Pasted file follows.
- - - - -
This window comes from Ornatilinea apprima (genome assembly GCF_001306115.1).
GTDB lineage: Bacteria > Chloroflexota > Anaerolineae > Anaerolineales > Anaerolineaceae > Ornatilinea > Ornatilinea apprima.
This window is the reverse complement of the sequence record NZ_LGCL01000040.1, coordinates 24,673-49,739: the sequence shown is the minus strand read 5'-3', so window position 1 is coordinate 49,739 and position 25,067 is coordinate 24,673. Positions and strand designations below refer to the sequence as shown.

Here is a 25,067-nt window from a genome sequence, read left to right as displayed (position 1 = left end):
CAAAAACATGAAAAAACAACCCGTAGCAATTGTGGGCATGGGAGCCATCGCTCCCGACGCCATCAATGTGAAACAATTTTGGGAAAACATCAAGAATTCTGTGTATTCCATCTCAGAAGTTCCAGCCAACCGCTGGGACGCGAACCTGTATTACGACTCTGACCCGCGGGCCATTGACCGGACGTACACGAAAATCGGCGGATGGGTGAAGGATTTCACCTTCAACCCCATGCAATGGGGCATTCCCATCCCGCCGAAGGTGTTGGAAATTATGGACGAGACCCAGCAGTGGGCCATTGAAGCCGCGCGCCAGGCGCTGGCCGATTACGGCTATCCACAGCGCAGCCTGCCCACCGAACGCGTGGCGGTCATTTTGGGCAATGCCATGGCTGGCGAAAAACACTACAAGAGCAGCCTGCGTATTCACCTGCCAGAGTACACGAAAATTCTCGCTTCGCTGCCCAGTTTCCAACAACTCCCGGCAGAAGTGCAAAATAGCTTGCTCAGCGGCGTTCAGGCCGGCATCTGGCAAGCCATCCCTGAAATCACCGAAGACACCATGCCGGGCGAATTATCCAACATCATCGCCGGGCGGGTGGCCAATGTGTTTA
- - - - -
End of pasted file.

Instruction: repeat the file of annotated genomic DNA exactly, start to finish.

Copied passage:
This window comes from Ornatilinea apprima (genome assembly GCF_001306115.1).
GTDB lineage: Bacteria > Chloroflexota > Anaerolineae > Anaerolineales > Anaerolineaceae > Ornatilinea > Ornatilinea apprima.
This window is the reverse complement of the sequence record NZ_LGCL01000040.1, coordinates 24,673-49,739: the sequence shown is the minus strand read 5'-3', so window position 1 is coordinate 49,739 and position 25,067 is coordinate 24,673. Positions and strand designations below refer to the sequence as shown.

Here is a 25,067-nt window from a genome sequence, read left to right as displayed (position 1 = left end):
CAAAAACATGAAAAAACAACCCGTAGCAATTGTGGGCATGGGAGCCATCGCTCCCGACGCCATCAATGTGAAACAATTTTGGGAAAACATCAAGAATTCTGTGTATTCCATCTCAGAAGTTCCAGCCAACCGCTGGGACGCGAACCTGTATTACGACTCTGACCCGCGGGCCATTGACCGGACGTACACGAAAATCGGCGGATGGGTGAAGGATTTCACCTTCAACCCCATGCAATGGGGCATTCCCATCCCGCCGAAGGTGTTGGAAATTATGGACGAGACCCAGCAGTGGGCCATTGAAGCCGCGCGCCAGGCGCTGGCCGATTACGGCTATCCACAGCGCAGCCTGCCCACCGAACGCGTGGCGGTCATTTTGGGCAATGCCATGGCTGGCGAAAAACACTACAAGAGCAGCCTGCGTATTCACCTGCCAGAGTACACGAAAATTCTCGCTTCGCTGCCCAGTTTCCAACAACTCCCGGCAGAAGTGCAAAATAGCTTGCTCAGCGGCGTTCAGGCCGGCATCTGGCAAGCCATCCCTGAAATCACCGAAGACACCATGCCGGGCGAATTATCCAACATCATCGCCGGGCGGGTGGCCAATGTGTTTA